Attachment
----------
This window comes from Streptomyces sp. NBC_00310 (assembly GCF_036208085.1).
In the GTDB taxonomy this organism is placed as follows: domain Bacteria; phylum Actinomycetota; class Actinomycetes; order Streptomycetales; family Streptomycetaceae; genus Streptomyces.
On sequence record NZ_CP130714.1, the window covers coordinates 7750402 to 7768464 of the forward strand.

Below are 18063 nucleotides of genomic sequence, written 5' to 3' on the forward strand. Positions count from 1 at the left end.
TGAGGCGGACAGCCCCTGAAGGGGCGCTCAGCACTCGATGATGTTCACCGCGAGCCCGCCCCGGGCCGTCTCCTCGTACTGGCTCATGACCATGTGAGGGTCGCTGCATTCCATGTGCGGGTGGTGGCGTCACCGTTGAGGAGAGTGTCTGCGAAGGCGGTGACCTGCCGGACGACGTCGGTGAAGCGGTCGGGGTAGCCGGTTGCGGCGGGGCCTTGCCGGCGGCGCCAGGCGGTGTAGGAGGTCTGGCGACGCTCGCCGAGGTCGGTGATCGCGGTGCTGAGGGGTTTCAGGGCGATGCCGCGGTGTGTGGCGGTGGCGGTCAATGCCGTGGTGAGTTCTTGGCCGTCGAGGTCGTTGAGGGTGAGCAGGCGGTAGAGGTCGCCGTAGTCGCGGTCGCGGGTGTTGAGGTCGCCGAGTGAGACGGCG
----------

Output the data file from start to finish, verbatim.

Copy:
This window comes from Streptomyces sp. NBC_00310 (assembly GCF_036208085.1).
In the GTDB taxonomy this organism is placed as follows: domain Bacteria; phylum Actinomycetota; class Actinomycetes; order Streptomycetales; family Streptomycetaceae; genus Streptomyces.
On sequence record NZ_CP130714.1, the window covers coordinates 7750402 to 7768464 of the forward strand.

Below are 18063 nucleotides of genomic sequence, written 5' to 3' on the forward strand. Positions count from 1 at the left end.
TGAGGCGGACAGCCCCTGAAGGGGCGCTCAGCACTCGATGATGTTCACCGCGAGCCCGCCCCGGGCCGTCTCCTCGTACTGGCTCATGACCATGTGAGGGTCGCTGCATTCCATGTGCGGGTGGTGGCGTCACCGTTGAGGAGAGTGTCTGCGAAGGCGGTGACCTGCCGGACGACGTCGGTGAAGCGGTCGGGGTAGCCGGTTGCGGCGGGGCCTTGCCGGCGGCGCCAGGCGGTGTAGGAGGTCTGGCGACGCTCGCCGAGGTCGGTGATCGCGGTGCTGAGGGGTTTCAGGGCGATGCCGCGGTGTGTGGCGGTGGCGGTCAATGCCGTGGTGAGTTCTTGGCCGTCGAGGTCGTTGAGGGTGAGCAGGCGGTAGAGGTCGCCGTAGTCGCGGTCGCGGGTGTTGAGGTCGCCGAGTGAGACGGCG